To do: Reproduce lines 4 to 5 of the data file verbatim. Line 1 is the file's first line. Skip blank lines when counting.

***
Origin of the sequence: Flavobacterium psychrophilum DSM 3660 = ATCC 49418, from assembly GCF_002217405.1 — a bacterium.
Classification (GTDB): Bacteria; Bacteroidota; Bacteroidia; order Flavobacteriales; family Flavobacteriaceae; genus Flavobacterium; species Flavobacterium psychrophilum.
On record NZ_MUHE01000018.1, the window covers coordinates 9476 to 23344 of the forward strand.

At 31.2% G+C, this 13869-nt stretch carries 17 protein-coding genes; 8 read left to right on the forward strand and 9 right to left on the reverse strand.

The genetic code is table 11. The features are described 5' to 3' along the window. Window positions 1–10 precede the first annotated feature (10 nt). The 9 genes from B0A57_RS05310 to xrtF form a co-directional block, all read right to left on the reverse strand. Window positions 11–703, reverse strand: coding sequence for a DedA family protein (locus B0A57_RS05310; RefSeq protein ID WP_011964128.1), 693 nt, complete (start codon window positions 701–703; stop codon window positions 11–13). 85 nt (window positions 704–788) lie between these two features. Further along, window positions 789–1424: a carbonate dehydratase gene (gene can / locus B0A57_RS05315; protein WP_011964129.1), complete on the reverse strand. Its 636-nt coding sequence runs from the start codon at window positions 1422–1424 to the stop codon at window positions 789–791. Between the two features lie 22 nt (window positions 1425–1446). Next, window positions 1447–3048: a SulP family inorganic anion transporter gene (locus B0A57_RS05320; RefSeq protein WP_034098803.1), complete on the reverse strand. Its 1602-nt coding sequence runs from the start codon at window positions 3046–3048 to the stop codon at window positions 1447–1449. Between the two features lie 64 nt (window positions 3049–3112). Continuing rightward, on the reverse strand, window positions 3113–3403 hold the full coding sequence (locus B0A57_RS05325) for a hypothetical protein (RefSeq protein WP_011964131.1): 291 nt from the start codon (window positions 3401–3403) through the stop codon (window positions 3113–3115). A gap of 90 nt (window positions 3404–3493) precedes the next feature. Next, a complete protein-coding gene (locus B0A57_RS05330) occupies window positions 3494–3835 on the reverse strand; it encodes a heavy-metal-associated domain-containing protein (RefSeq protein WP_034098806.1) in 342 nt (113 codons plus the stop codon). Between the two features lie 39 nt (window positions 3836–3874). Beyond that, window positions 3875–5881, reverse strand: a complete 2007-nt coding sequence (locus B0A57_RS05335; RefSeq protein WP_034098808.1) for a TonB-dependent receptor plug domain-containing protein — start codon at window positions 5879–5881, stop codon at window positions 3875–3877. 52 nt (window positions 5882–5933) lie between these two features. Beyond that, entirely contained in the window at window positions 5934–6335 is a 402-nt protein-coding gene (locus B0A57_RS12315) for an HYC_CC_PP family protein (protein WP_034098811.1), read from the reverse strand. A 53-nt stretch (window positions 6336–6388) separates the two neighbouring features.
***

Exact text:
At 31.2% G+C, this 13869-nt stretch carries 17 protein-coding genes; 8 read left to right on the forward strand and 9 right to left on the reverse strand.

The genetic code is table 11. The features are described 5' to 3' along the window. Window positions 1–10 precede the first annotated feature (10 nt). The 9 genes from B0A57_RS05310 to xrtF form a co-directional block, all read right to left on the reverse strand. Window positions 11–703, reverse strand: coding sequence for a DedA family protein (locus B0A57_RS05310; RefSeq protein ID WP_011964128.1), 693 nt, complete (start codon window positions 701–703; stop codon window positions 11–13). 85 nt (window positions 704–788) lie between these two features. Further along, window positions 789–1424: a carbonate dehydratase gene (gene can / locus B0A57_RS05315; protein WP_011964129.1), complete on the reverse strand. Its 636-nt coding sequence runs from the start codon at window positions 1422–1424 to the stop codon at window positions 789–791. Between the two features lie 22 nt (window positions 1425–1446). Next, window positions 1447–3048: a SulP family inorganic anion transporter gene (locus B0A57_RS05320; RefSeq protein WP_034098803.1), complete on the reverse strand. Its 1602-nt coding sequence runs from the start codon at window positions 3046–3048 to the stop codon at window positions 1447–1449. Between the two features lie 64 nt (window positions 3049–3112). Continuing rightward, on the reverse strand, window positions 3113–3403 hold the full coding sequence (locus B0A57_RS05325) for a hypothetical protein (RefSeq protein WP_011964131.1): 291 nt from the start codon (window positions 3401–3403) through the stop codon (window positions 3113–3115). A gap of 90 nt (window positions 3404–3493) precedes the next feature. Next, a complete protein-coding gene (locus B0A57_RS05330) occupies window positions 3494–3835 on the reverse strand; it encodes a heavy-metal-associated domain-containing protein (RefSeq protein WP_034098806.1) in 342 nt (113 codons plus the stop codon). Between the two features lie 39 nt (window positions 3836–3874). Beyond that, window positions 3875–5881, reverse strand: a complete 2007-nt coding sequence (locus B0A57_RS05335; RefSeq protein WP_034098808.1) for a TonB-dependent receptor plug domain-containing protein — start codon at window positions 5879–5881, stop codon at window positions 3875–3877. 52 nt (window positions 5882–5933) lie between these two features. Beyond that, entirely contained in the window at window positions 5934–6335 is a 402-nt protein-coding gene (locus B0A57_RS12315) for an HYC_CC_PP family protein (protein WP_034098811.1), read from the reverse strand. A 53-nt stretch (window positions 6336–6388) separates the two neighbouring features.